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Who Are You Hanging Out With These Days?

Jesus, Hanging Out

When I was a college student living on a Christian college campus, I fell into the trap of often staying in the safety of the bubble. On campus, there was a bit of a micro-economy that remained pretty safe. You could eat, sleep, and study on campus and ‘do life’ only with those kids who were also Christian college students. While I wouldn’t trade those days, I wish I’d chosen to venture out a bit.

If anyone could have lived in a religious bubble, it would have been Jesus. But instead, He repeatedly chose to live life around people who were defined by their culture as “sinners.” Mark records that, “as he reclined at table in [Levi the tax collector’s] house, many tax collectors and sinners were reclining with Jesus and his disciples, for there were many who followed him. And the scribes of the Pharisees, when they saw that he was eating with sinners and tax collectors, said to his disciples, ‘Why does he eat with tax collectors and sinners?’ And when Jesus heard it, he said to them, ‘Those who are well have no need of a physician, but those who are sick. I came not to call the righteous, but sinners.'” (Mark 1:15-17 ESV)

If you’re a Christian and you hang out in Christian bookstores a lot, attend Christian conferences, purposely shop and eat at Christian-owned places, make sure you have a Christian doctor, a Christian dentist, and a Christian lawn service, you might be missing the point. There’s nothing wrong with any of those things in particular, but in America, Christians on the whole are guilty of retreating into the bubble where we forget how to relate to a lost world.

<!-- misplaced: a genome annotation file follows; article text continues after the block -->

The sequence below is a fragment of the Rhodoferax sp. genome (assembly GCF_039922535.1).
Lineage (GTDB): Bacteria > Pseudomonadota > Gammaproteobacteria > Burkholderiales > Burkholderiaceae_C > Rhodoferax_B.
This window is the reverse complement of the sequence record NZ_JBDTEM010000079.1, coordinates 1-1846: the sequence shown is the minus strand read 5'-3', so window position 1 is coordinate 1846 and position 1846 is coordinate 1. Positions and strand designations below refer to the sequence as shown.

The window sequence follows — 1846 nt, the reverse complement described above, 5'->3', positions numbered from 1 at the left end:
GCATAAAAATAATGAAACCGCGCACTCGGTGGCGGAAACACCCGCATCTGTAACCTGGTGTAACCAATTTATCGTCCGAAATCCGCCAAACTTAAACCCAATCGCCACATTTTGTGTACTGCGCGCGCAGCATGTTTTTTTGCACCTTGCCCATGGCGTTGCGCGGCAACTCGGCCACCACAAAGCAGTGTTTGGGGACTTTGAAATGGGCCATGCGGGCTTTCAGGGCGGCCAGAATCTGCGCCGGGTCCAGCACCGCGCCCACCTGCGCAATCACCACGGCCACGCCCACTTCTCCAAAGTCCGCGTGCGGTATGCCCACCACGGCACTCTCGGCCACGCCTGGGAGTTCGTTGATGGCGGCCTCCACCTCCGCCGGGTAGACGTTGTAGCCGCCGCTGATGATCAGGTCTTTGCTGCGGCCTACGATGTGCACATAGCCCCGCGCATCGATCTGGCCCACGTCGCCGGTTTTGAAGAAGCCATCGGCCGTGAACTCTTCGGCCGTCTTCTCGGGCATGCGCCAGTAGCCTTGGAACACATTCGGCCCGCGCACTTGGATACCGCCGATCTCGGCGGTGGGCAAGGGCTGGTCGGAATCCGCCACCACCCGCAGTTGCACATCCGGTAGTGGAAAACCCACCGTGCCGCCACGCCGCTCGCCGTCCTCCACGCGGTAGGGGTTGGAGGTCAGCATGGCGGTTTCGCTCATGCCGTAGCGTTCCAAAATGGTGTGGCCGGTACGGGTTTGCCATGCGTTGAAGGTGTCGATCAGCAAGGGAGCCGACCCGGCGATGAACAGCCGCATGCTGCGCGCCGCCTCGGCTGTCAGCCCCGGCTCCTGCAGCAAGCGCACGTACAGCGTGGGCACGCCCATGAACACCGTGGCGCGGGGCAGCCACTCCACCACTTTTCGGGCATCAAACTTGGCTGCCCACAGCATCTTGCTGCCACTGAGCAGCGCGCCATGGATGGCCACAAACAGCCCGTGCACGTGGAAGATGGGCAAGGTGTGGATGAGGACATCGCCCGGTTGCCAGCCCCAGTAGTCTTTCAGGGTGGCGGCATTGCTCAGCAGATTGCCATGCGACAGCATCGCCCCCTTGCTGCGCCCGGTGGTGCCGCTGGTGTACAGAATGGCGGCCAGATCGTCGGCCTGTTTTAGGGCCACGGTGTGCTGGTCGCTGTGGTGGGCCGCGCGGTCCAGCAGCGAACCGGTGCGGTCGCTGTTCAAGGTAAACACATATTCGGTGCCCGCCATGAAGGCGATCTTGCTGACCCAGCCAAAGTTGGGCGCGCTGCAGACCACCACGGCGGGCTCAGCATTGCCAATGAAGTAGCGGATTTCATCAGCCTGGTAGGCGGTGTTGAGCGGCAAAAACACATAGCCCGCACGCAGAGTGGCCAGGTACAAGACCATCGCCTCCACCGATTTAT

Here’s some food for thought. All of your Christian friends are already going to heaven. And hopefully they’re in a church that helps them grow. But there’s a whole community full of lost people around you that need a friend. They need you to get out of the bubble and do life with them. That doesn’t mean you have to spend Friday nights in clubs and bars. It just means that living by the Great Commission compels us to get out, to go meet people, to share God’s love and the good news of Jesus in a relatable, loving way.

So who are you hanging out with these days?

Andy Stanley: The Church Can Be Deep and Wide

Deep & Wide by Andy Stanley

A little over a year ago, Angie and I started planting Grace Hills Church in northwest Arkansas, and one of our biggest hopes is that it’s a church that unchurched people love to attend. So Andy Stanley’s newest book, Deep & Wide: Creating Churches Unchurched People Love to Attend caught my attention. I pre-ordered it and devoured it once it arrived. I found the book to be both deep… and wide.

Andy opens with the deeply personal side of how North Point Ministries came into existence – the whole story including his experience at First Baptist Church in Atlanta, his parents’ high-profile divorce, and a church split. But don’t buy this book just to be “in the know” about such things. Instead, buy it because of all that follows – tremendous wisdom from one of this generation’s great church leaders.